"The Night Hunter"
Sometimes you just have to be with the experts to learn the tricks of spotting birds.
I was enjoying one of those field trips with the Red Cliffs Audubon in Nevada, at the Henderson Bird Preserve. It was in the early morning hours and our group was walking around the ponds to see what birds had migrated in. Even in early morning, the sun was hot and I was wishing I had brought my hat. It was about then that I noticed the electric touring cart for visitors had one empty seat . . . and so I chose to ride, rather than walk around the ponds. It was a real treat to have two expert birder employees in the cart to take us around the ponds. As we drove they pointed out Mallards, Ruddy Ducks, some Long-billed Curlews, Moorhens, and a Black-crowned Night-Heron. Hey wait . . . where was the Night-Heron? Our guide pointed and said, "right over there." It was still invisible to all of us. He told us to look for the white blotch in the reeds. We backed the cart and looked at what we thought was an old plastic bag half way up the reeds in the pond. It took binoculars and a second look to see it, sitting three feet above the water, and yes, it was a Black-crowned Night-Heron. Our guide told us this is what Night-Herons do, they roost and rest during the day in the reeds or in a tree, and can be spotted easily, if you know what to look for. We know now!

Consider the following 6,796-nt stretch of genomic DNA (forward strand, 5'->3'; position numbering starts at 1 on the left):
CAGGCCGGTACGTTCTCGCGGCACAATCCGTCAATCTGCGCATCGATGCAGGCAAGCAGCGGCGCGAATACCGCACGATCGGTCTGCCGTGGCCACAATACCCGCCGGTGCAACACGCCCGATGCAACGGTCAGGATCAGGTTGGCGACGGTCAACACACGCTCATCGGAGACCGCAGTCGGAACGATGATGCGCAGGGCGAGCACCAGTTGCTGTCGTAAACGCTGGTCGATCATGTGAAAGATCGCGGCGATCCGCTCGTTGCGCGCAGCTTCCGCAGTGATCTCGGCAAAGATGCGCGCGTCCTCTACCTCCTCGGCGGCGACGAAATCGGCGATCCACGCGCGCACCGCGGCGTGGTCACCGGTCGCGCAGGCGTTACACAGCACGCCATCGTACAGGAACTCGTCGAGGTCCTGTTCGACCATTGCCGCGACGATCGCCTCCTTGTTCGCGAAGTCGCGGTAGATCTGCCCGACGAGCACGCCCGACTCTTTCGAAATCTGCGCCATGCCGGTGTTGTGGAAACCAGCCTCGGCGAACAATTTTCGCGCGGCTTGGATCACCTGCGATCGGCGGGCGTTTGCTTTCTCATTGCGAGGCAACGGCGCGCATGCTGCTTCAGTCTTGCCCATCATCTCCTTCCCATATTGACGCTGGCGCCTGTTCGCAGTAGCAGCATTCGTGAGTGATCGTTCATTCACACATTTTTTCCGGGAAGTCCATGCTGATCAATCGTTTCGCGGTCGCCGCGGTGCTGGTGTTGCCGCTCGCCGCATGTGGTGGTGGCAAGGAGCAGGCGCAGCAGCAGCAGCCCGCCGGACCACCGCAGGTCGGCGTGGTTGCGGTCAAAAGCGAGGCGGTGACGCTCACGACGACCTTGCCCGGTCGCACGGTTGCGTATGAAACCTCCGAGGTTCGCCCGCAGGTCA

Black-crowned Night-Herons are aptly named as they are active in the dark, hunting from dusk to dawn. Lots of food is available in the dark, like amphibians, toads, frogs, etc. This heron feeds when other herons are asleep. If you are in wetlands, and you see a hump-backed silhouette or a bird in a slouch position, it is probably a Night-Heron. This species is one of the most abundant herons in the world. Adult Black-crowned Night-Herons are unstinting, and willing to share their nest to brood chicks not their own. When Night-Herons hunt for food, they may stay motionless for long periods of time . . . until the right meal comes along. Some times Night-Herons will rapidly open and close the beak in the water to create a disturbance that attracts its prey, known as bill vibrating. This is an opportunistic hunter in any wetland situation, including fish hatcheries, where they are considered a pest. I consider it exciting to see even one.
The Henderson Bird Preserve is free and open to the public. If you decide to go, make it in the spring when the desert is blooming, like tomorrow. Be sure to search the ponds for the sleepy Black-crowned Night-herons. The picture this week is by Marilyn Davis. If you have questions about birds or Red Cliff Audubon activities, call 435 673-0996.